A new stretchable and transparent electrical conductor has been created at last, one that could finally allow entirely foldable tech to be made. Finding a material that meets all three conditions was thought impossible until recently, although there are plenty of materials that meet two of the three. We know of materials, for instances, that are transparent, but not stretchable (glass), while others are transparent and stretchable, but very poor electrical conductors, such as carbon nanotube films, graphene sheets and metal-nanowire meshes. The latter are very good conductors actually, in normal conditions, but not when you start stretching them.
The study was conducted by Zhifeng Ren, a physicist at the University of Huston, principal investigator at Texas Center for Superconductivity and his associates, Chuang Fei Guo and Tianyi Sun along with other two colleagues from Harvard University. The report published in Nature Communications describes the material in question as being composed of gold nanomesh electrodes, providing a very good level of electrical conductivity, as well as transparency and flexibility. Besides this, the material could prove to be specifically useful for biomedical applications since the gold nanomesh electrodes, made by lithography, only increases slightly the resistance even at a strain of 160 per cent.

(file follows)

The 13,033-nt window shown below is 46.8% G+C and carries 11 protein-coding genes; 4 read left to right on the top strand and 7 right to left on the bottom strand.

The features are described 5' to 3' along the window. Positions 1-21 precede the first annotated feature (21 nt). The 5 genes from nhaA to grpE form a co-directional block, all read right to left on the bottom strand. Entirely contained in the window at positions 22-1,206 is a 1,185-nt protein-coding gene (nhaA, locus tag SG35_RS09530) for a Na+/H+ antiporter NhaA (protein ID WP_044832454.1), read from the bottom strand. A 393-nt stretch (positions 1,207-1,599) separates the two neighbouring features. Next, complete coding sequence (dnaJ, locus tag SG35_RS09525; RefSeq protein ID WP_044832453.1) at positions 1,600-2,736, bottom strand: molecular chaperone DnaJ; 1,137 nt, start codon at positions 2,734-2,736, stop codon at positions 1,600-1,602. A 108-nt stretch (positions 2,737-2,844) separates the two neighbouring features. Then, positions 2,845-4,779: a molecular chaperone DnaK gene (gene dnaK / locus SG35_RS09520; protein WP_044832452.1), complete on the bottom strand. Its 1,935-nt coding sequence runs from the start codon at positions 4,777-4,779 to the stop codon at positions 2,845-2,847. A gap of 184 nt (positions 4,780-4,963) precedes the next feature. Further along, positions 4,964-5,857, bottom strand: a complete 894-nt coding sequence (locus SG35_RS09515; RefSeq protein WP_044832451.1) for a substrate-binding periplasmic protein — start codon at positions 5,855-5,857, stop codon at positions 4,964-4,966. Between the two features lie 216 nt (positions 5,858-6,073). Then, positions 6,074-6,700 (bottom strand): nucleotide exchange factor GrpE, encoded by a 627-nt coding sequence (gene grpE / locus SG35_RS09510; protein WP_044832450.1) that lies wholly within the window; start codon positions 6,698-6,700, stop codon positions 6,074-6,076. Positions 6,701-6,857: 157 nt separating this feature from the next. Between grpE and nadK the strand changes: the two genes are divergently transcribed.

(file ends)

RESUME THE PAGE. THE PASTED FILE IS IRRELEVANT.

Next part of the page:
Contrary to silver or copper, this material doesn’t oxidize as easily, so there isn’t a drop in electrical conductivity once its in operation with a medical device. The material is also the first one to use grain boundary lithography.
‘It is much more transportable’ , is what Guo concluded about the material, while the Korean phone company Samsung already demonstrated a device with a bendable screen in October and LG Electronics introduced a curved phone that’s on the Asian market already for the mass distribution.
Ren notes, however, that even these gold nanomeshes broke and the material’s electrical resistance increased when it was stretched, although its conductivity resumed when it was returned to the initial dimensions. This observation was false when tested on silver, mainly because of the high oxidation.
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